Concert halls require high ceilings. However, the floor-to-floor height of the Escard Ushiku Building's fourth floor is only 5.5 m. (18 ft). As a result, regardless of how creative we might be with our room design, the maximum height possible is just 5 m. (16.4 ft). Because Escard Hall is on the top floor of the building, we began joking with each other that we should just remove the roof so that we could increase the hall's ceiling height. At one point, we seriously considered the feasibility of such a design, but it proved too difficult to implement. Instead, we made sure that we obtained the maximum ceiling height possible within the given constraints and we planned a ceiling surface that promotes fine acoustics. Through these and other design elements we achieved acoustics intended for music performances.
<< The Confluence of Escard Hall's Acoustical Design Needs and Interior Details >>
Escard Hall has walls of beige brick tiles that effectively promote sound diffusion, turning the old hall into a newly debuted chic venue. The stage has an acoustical stage shell that can be configured to open or closed positions. When the stage shell is configured to its closed position, the hall can be used for music concerts, and when its open position, then for dance performances. In addition to the stage shell, the renovation added dressing rooms behind the stage and upgraded other functionalities.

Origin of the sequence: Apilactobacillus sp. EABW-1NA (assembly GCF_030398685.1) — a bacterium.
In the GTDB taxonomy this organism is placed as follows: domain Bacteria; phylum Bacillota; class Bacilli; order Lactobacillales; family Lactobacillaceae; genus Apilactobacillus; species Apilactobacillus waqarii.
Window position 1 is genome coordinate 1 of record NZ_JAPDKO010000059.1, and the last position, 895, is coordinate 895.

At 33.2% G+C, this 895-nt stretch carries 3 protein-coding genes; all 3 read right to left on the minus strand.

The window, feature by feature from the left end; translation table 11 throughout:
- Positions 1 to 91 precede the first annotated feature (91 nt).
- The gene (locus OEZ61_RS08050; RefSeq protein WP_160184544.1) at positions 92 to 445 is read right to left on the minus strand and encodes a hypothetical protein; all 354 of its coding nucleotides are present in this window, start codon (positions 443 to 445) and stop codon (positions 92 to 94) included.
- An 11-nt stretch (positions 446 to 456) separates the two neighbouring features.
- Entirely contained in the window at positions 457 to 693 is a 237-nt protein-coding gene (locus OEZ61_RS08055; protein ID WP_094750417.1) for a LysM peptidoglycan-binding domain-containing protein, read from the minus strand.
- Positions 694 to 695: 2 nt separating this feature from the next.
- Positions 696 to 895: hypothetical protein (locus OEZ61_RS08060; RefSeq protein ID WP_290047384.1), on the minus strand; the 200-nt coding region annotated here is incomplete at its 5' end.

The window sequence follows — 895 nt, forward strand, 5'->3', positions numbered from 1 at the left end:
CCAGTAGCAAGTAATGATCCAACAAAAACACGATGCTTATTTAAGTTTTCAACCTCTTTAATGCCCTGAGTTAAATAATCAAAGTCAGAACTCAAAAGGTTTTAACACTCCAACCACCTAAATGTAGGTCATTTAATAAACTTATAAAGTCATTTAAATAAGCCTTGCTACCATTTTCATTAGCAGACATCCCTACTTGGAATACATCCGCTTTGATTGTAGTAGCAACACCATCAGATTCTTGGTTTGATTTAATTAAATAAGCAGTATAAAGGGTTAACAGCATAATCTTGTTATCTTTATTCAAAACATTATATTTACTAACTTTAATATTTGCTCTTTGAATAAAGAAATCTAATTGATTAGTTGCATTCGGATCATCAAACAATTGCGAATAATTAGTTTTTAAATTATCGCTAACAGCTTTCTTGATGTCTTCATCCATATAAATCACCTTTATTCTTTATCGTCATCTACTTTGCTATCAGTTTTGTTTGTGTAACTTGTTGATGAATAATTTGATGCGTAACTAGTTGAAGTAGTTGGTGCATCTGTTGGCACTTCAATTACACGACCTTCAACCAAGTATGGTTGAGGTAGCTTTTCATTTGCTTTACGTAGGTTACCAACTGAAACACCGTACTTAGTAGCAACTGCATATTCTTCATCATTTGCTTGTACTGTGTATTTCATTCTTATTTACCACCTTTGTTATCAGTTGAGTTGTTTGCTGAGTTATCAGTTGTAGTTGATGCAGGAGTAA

<< Ushiku Residents Show their Delight at the Hall's Opening >>
At Escard Hall's opening event, I had the opportunity to talk with some of the city's residents. But even without asking them anything, I could see in their facial expressions how they deeply enjoyed the new hall. Their unabashed joy somehow made me feel the strain the community endured during the vicissitudes and years that preceded the realization of the renovation project. I'm sure the residents of Ushiku City will fill the seats of their new hall and studio often and will make this location a favorite venue for cultural activities.
The Escard Hall website can be found at http://www.city.ushiku.ibaraki.jp/section/chuuou/sisetu/escard/escard%20info.html.
Nagata Acoustics Inc.
Hongo Segawa Bldg. 3F, 2-35-10 Hongo
Bunkyo-ku, Tokyo 113-0033, Japan
Tel: +81-3-5800-2671, Fax: +81-3-5800-2672
2130 Sawtelle Blvd., Suite 308
Los Angeles, CA 90025, U.S.A.
Tel: +1-310-231-7878, Fax: +1-310-231-7816
75, avenue Parmentier
75011 Paris, France
Tel: +33 (0)1 40 21 44 25, Fax: +33 (0)1 40 21 24 00
[ Japanese Version ]